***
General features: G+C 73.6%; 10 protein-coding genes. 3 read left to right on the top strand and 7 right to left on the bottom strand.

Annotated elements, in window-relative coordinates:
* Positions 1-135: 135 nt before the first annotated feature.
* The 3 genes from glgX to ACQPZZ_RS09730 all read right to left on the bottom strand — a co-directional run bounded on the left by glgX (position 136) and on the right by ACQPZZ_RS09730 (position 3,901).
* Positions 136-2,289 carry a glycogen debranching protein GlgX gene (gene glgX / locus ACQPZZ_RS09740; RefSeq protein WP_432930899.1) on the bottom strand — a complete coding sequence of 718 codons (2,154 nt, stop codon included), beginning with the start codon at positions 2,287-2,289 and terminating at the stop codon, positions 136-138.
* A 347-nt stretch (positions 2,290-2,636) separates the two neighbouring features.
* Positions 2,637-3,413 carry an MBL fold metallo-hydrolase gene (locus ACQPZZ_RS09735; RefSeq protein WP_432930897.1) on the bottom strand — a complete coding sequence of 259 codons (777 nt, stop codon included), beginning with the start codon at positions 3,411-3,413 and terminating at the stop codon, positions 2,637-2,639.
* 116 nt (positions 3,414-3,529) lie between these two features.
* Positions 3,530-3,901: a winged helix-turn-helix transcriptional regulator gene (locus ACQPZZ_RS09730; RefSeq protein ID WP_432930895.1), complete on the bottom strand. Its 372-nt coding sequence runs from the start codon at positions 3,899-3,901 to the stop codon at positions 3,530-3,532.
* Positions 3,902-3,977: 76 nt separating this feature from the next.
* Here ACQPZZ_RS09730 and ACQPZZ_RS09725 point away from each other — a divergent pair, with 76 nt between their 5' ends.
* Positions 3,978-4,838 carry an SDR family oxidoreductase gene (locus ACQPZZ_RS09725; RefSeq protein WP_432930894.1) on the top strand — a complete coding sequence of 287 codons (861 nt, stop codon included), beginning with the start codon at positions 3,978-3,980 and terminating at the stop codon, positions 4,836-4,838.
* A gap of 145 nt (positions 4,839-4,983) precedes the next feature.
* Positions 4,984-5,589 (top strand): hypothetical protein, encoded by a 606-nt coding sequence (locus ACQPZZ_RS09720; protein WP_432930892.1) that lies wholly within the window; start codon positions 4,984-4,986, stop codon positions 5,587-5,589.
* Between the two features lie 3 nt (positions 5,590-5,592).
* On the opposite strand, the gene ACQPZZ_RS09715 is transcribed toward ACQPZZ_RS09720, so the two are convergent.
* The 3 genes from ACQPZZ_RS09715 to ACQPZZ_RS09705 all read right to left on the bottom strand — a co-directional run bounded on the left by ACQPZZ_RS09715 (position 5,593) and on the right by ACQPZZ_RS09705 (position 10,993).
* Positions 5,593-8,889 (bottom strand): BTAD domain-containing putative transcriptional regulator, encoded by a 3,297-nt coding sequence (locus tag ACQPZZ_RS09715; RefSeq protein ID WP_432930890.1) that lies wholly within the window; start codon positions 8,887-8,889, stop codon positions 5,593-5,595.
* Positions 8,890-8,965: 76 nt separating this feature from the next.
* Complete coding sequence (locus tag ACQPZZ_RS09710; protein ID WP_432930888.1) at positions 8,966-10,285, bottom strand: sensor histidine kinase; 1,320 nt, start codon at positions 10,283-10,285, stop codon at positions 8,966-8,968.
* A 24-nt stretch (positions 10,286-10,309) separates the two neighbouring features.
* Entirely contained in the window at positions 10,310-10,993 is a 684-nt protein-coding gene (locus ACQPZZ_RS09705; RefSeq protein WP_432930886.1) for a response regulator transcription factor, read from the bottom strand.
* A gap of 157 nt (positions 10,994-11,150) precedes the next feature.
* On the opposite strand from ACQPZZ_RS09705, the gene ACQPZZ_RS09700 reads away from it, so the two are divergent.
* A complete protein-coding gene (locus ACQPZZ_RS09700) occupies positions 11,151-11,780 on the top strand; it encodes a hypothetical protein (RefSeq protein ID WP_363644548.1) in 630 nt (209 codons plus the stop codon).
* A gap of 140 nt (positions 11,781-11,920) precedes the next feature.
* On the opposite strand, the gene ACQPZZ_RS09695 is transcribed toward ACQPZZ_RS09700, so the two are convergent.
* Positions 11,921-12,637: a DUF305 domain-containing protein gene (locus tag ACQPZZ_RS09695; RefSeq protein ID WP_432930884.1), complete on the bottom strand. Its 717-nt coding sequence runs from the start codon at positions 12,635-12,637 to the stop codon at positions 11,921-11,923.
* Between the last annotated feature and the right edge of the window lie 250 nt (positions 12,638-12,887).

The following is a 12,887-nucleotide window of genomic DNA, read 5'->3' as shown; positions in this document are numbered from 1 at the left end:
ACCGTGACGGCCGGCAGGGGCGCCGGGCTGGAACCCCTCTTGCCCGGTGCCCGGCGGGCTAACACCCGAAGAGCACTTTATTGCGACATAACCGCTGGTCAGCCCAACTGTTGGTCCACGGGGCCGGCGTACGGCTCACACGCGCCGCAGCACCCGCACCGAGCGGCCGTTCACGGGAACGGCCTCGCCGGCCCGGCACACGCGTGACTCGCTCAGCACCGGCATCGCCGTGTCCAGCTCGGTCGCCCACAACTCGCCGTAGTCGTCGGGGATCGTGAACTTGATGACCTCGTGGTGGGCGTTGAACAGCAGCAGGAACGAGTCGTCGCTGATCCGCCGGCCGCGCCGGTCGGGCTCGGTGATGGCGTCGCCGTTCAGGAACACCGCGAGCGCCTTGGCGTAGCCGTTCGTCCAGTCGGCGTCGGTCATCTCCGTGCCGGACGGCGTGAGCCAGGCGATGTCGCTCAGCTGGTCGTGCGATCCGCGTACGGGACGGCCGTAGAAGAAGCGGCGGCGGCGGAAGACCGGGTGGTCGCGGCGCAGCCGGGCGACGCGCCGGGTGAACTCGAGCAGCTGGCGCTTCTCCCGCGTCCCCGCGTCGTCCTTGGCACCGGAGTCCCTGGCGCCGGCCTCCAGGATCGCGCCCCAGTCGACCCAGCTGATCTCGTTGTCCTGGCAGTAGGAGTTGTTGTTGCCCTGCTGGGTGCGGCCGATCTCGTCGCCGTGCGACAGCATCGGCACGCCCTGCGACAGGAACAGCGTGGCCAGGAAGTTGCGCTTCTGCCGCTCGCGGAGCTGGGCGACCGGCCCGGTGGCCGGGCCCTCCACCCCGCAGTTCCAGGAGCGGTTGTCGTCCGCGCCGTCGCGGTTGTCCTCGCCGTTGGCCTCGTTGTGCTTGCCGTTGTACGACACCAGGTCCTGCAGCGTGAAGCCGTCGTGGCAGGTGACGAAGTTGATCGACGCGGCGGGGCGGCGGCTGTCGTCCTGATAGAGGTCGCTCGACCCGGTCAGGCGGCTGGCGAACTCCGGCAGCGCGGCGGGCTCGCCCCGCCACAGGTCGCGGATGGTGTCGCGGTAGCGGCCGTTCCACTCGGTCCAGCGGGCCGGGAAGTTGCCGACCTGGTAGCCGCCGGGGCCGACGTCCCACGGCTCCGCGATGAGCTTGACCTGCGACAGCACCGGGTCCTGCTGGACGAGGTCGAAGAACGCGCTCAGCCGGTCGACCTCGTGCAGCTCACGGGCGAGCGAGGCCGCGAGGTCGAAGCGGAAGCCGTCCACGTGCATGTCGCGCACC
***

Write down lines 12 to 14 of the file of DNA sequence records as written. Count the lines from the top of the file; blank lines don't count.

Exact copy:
* Positions 3,978-4,838 carry an SDR family oxidoreductase gene (locus ACQPZZ_RS09725; RefSeq protein WP_432930894.1) on the top strand — a complete coding sequence of 287 codons (861 nt, stop codon included), beginning with the start codon at positions 3,978-3,980 and terminating at the stop codon, positions 4,836-4,838.
* A gap of 145 nt (positions 4,839-4,983) precedes the next feature.
* Positions 4,984-5,589 (top strand): hypothetical protein, encoded by a 606-nt coding sequence (locus ACQPZZ_RS09720; protein WP_432930892.1) that lies wholly within the window; start codon positions 4,984-4,986, stop codon positions 5,587-5,589.